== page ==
In college, we had an eat in kitchen that seated FOUR people.  VorGuy invited his brother & fiancee over to our house for dinner.  We had food prepared for FOUR people, seats for FOUR people, silverware & plates for FOUR people, and so forth & so on.

Brother & fiancee turned up with Lil Sister, too (VorGuy's Lil Sister - not fiancee's).  I had no place to sit (small table - we had an office chair - that was the wrong height for the table that I ended up on), unmatched silverware, unmatched plate, and a much smaller serving of Family Recipe that serves FOUR on my plate because I split the "serves four" casserole into five servings (with mine smaller as I knew that I didn't like it as much as VorGuy, his brother, and his sister liked it - I have no memory if the fiancee liked it or not).

Looking back - I have no idea what else could have been done....but I remember wishing that his sister had had other plans in place that night so I had a chance to talk to get to know the fiancee.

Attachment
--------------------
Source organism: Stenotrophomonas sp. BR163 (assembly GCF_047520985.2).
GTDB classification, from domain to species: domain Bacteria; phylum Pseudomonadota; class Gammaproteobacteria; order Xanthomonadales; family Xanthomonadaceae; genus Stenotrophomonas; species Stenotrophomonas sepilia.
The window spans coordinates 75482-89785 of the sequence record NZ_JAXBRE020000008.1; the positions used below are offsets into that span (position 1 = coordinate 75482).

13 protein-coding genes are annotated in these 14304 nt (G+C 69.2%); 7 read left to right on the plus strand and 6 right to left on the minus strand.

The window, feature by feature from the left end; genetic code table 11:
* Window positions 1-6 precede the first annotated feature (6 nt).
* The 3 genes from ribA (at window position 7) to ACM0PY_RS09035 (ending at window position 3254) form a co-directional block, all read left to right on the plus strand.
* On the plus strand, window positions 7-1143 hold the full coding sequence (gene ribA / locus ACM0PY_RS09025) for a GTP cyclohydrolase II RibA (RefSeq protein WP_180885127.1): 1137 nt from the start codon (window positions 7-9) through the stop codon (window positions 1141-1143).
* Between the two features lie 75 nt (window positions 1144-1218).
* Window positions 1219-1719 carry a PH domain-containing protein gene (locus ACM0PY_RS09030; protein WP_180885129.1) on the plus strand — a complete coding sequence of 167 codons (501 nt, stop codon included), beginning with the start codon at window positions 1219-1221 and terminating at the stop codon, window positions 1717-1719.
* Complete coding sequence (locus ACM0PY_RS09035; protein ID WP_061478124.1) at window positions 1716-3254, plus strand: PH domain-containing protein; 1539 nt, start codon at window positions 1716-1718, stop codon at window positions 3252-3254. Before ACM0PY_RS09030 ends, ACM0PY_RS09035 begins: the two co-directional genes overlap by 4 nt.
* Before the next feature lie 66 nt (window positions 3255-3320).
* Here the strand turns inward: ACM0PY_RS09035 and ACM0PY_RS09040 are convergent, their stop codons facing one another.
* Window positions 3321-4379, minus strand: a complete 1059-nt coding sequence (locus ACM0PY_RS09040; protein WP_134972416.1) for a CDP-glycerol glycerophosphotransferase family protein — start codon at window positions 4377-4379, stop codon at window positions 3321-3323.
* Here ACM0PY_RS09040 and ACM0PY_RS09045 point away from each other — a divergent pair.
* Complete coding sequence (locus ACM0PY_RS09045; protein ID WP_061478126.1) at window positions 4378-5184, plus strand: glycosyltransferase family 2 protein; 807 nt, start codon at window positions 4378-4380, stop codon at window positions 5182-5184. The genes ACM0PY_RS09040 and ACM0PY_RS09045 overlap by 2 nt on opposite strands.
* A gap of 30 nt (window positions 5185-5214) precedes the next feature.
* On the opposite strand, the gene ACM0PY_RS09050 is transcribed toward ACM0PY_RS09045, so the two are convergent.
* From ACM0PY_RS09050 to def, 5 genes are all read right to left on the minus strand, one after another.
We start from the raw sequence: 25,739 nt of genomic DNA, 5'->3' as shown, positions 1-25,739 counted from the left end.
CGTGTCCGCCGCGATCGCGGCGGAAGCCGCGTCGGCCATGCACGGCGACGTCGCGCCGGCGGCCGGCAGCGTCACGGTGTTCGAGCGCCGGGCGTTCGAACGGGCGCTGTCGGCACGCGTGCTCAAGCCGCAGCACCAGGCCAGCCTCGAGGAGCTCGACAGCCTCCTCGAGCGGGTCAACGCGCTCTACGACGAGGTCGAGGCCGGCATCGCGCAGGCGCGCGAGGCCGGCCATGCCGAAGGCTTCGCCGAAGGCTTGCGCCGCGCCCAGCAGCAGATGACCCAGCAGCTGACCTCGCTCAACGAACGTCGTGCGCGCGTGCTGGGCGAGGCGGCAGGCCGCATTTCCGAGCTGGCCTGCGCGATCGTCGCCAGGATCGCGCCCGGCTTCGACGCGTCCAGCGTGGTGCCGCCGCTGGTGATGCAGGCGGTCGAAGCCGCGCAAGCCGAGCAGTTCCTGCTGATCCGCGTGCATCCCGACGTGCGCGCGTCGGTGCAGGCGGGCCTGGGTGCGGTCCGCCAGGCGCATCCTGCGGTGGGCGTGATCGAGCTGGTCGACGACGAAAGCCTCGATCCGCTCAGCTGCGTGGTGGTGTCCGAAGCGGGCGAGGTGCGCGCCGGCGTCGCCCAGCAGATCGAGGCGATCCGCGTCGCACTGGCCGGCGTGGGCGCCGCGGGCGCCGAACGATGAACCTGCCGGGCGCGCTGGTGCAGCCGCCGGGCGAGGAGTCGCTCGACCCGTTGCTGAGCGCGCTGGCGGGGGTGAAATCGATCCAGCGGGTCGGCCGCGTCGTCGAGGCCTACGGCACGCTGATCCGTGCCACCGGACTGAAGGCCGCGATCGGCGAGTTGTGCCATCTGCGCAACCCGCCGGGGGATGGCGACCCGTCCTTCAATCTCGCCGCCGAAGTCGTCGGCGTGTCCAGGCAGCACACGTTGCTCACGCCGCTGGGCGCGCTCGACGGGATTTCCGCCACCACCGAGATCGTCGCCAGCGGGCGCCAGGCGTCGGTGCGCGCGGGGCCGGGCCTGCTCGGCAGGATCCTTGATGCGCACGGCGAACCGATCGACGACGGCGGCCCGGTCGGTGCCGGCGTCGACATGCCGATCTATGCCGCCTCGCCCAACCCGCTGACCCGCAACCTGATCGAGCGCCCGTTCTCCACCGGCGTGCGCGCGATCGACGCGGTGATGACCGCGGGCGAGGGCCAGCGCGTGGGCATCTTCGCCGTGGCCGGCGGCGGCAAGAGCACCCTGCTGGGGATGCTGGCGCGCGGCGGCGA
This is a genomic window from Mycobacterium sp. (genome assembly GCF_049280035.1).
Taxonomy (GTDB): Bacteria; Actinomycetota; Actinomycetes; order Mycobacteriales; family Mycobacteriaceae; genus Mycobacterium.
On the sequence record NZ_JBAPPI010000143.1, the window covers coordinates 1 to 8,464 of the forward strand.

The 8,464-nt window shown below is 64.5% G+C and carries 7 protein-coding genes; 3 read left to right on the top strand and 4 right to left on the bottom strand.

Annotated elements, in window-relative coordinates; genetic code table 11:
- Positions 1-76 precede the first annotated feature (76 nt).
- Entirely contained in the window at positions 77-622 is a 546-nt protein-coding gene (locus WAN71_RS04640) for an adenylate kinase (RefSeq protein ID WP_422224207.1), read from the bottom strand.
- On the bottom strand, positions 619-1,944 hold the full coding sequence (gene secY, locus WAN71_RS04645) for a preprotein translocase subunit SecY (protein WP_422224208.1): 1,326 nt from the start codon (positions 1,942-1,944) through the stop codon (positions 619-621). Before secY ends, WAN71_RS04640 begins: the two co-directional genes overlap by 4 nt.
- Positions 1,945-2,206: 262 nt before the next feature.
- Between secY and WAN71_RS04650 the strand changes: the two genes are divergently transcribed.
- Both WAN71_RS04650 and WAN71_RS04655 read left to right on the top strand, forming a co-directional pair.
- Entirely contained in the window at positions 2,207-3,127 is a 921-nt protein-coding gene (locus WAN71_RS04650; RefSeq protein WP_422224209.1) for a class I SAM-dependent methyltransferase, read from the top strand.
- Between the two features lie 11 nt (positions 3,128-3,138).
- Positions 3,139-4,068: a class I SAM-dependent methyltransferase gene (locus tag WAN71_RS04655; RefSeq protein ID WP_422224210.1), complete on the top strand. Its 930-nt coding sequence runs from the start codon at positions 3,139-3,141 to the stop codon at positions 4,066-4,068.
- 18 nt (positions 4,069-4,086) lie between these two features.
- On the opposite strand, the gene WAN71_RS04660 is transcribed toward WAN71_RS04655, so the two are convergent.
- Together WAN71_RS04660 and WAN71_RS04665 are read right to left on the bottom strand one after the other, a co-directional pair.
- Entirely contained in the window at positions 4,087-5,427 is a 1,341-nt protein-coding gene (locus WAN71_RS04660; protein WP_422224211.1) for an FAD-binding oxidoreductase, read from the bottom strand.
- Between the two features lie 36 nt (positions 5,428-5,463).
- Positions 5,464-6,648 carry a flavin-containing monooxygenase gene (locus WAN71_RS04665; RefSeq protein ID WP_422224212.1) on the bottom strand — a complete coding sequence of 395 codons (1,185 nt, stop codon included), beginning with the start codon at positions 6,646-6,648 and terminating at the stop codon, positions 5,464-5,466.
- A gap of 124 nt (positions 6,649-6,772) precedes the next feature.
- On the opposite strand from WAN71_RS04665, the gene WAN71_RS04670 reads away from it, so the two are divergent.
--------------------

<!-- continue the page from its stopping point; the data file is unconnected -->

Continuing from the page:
Although it ended up a moot point, they broke up a while later and he married someone else.

Title: Re: s/o: "wasn't invited" -- after-the-fact
Post by: SeptGurl on May 06, 2013, 07:09:52 AM
I happened to see this scenario play out on FB a couple of weeks ago. A friend posted a status update about her weekend. She learned she hadn't been invited to a party when two of her friends commented on her status, saying, "We missed you at Sally's party Saturday night!" My friend replied with, "I was not invited." Both of her friends responded with, "I'm sorry."

When I saw that exchange, I had two thoughts. The first was that it was obvious my friend wasn't at the party, so her friends created awkwardness by bringing up the party in the first place. I'm not sure I'd mention the party to someone who wasn't there.